Samira Chahir first encountered JICA in a magazine article, and it inspired her to join the organization and contribute to the social and economic development of her country. Eighteen years later, and now working as a Program Officer in charge of managing JICA projects in Morocco, she is certain she made the right decision.
Her work mostly involves contributing to initial identification, coordination, implementation, and evaluation of technical cooperation in the fields of environment, agriculture, and rural development. Chahir's responsibilities also include closely coordinating JICA's activities with various Moroccan government ministries to support agricultural and environmental initiatives, as well as helping foster private partnerships and facilitating research activities, and, recently, identifying and managing ODA Loan projects.
Chahir describes Morocco as a beautiful country with a high potential for growth. However, like most developing nations, it faces significant challenges that require lots of support and cooperative action to realize a path to sustainable development that also preserves the natural environment. Solid waste management is one of the major environmental threats to Morocco, and, although the government of Morocco has made significant headway, there is still much to be done to implement the national program of household waste management. What is required is a concerted strategy to enable the formulation of a long-term vision and planning; starting in March 2018, she has been in charge of one such JICA-initiated project to support the national strategy for the valorization and treatment of household and similar waste.
This two-year project advocates specific strategies for waste management that take into consideration the characteristics of each region of the country, tailoring treatment methods and facilities for their particular needs, and aims to influence future government policy in this sector. Additionally, the project will significantly contribute to sharing knowledge about waste management in Africa via the African Clean Cities Platform (ACCP), which she hopes will allow African countries to identify their real needs and the appropriate methods to handle waste and protect the environment. Chahir expects that the ACCP will also help realize effective and sustainable financial mechanisms to address the challenges related to waste management in Africa; not only developing new innovative projects to solve important problems, but also creating jobs, generating investments, and helping improve the welfare of local communities.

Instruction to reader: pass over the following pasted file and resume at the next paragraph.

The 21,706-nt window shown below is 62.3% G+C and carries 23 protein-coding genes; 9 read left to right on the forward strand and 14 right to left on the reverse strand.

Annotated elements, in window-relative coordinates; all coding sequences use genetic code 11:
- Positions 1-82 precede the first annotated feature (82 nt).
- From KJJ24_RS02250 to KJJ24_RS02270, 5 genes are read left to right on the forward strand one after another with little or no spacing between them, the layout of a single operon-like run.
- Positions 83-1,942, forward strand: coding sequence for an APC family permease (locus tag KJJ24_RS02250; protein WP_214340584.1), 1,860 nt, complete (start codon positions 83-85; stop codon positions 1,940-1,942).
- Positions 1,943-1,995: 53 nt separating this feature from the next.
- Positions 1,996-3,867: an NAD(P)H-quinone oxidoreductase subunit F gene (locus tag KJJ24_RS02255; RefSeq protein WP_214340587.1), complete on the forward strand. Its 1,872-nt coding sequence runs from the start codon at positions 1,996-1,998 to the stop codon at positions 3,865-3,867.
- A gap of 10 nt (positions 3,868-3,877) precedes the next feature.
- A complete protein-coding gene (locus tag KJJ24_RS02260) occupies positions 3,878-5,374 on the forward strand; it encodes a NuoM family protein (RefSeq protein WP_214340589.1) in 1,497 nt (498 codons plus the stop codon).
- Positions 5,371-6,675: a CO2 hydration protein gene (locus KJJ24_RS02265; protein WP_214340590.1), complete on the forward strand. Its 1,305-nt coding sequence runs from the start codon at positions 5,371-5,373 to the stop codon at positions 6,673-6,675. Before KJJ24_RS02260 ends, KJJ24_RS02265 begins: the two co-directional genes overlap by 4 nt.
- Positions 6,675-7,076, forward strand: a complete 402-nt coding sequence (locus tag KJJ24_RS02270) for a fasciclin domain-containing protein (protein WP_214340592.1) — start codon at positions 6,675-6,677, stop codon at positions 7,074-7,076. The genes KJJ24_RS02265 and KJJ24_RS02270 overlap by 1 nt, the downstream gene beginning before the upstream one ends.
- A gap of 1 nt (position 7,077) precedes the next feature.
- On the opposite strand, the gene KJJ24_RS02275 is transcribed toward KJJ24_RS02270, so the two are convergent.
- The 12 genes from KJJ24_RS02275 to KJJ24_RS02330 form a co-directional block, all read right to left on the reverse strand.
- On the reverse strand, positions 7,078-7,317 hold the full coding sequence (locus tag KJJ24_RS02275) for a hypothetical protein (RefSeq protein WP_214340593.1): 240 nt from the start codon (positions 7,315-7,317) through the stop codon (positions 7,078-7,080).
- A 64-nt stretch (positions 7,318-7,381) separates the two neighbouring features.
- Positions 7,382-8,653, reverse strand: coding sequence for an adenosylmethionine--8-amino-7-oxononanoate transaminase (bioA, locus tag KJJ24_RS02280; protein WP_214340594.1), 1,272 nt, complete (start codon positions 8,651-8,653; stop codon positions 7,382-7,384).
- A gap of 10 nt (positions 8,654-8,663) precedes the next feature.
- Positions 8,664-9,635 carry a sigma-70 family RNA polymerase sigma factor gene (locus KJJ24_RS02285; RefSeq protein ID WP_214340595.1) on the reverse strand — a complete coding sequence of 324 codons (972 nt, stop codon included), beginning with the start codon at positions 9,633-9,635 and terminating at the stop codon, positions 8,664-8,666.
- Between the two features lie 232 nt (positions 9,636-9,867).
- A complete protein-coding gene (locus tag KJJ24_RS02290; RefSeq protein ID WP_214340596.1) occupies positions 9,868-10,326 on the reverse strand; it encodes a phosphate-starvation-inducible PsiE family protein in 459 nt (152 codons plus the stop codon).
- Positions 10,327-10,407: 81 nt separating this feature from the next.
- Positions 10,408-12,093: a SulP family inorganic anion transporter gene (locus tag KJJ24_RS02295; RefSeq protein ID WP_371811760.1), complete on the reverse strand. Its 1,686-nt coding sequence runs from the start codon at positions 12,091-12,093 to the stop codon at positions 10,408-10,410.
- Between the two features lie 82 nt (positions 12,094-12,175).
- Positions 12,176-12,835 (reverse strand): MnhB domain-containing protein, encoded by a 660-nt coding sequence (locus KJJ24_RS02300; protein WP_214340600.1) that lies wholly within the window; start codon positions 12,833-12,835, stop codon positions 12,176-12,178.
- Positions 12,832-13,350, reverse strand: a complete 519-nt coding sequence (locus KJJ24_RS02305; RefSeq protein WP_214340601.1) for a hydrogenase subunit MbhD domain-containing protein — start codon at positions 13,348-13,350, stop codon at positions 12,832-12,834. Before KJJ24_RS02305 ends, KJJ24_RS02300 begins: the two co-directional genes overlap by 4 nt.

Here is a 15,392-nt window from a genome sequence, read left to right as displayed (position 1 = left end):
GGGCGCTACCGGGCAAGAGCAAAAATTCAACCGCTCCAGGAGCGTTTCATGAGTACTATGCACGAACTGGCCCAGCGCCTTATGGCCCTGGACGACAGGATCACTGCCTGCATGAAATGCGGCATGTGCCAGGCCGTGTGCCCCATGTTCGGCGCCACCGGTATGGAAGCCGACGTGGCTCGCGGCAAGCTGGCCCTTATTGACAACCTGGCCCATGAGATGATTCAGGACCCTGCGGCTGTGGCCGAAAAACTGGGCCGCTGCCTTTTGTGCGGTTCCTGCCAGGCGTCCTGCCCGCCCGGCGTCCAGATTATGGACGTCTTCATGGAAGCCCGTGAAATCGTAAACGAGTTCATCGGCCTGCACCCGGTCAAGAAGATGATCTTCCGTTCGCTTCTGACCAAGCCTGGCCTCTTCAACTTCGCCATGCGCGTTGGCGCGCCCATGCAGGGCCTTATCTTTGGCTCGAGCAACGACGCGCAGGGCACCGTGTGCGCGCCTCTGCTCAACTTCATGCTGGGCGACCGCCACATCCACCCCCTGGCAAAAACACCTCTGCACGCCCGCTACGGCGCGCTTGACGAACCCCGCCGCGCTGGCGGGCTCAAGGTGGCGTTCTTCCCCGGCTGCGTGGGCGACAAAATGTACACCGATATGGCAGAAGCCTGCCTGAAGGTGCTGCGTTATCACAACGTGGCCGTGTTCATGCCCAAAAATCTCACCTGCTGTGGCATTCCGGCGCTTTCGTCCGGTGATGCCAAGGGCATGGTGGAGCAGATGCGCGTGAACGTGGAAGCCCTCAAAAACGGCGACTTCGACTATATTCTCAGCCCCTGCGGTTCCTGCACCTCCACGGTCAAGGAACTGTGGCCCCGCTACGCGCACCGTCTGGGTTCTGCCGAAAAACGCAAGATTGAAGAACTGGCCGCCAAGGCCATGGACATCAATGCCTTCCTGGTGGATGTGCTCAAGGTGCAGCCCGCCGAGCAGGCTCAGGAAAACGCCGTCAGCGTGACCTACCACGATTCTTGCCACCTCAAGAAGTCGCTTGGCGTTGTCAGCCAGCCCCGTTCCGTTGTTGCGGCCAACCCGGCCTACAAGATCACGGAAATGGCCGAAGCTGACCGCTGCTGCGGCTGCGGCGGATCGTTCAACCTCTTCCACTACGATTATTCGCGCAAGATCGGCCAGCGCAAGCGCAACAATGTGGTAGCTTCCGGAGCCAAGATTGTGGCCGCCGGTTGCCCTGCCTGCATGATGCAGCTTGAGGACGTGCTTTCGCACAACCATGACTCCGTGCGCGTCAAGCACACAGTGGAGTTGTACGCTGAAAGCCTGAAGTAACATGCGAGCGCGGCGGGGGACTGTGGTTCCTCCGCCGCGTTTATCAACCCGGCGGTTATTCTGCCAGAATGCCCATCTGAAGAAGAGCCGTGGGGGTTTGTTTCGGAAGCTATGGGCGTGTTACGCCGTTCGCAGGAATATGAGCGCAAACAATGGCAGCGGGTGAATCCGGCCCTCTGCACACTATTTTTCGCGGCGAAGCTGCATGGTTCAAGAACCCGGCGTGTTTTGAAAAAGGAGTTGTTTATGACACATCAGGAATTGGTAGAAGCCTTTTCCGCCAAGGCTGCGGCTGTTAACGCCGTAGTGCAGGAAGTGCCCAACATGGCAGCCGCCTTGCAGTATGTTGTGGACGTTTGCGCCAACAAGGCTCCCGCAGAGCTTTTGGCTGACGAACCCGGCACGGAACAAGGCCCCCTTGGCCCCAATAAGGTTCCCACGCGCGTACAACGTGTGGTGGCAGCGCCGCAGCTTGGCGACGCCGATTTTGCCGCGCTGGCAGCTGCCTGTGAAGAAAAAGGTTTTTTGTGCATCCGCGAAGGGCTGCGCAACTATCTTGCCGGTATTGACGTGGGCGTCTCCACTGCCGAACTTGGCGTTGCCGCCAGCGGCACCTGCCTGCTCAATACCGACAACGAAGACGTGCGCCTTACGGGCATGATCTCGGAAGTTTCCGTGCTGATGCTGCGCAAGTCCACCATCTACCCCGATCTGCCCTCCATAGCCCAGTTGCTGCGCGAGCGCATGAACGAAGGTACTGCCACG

In her role as a coordinator within JICA Morocco, she works closely with Moroccan authorities in seeking solutions to waste problems, giving her a sense of directly contributing to the birth of a clean and healthy Africa. "Since I first entered JICA, I can safely say it has been the greatest educational opportunity of my life, where every day constitutes a new challenge and a new opportunity for me to learn more and help my country have a brighter future." She is proud to say that her contribution to JICA activities in Morocco has been significant, and has changed the lives of millions of Moroccans.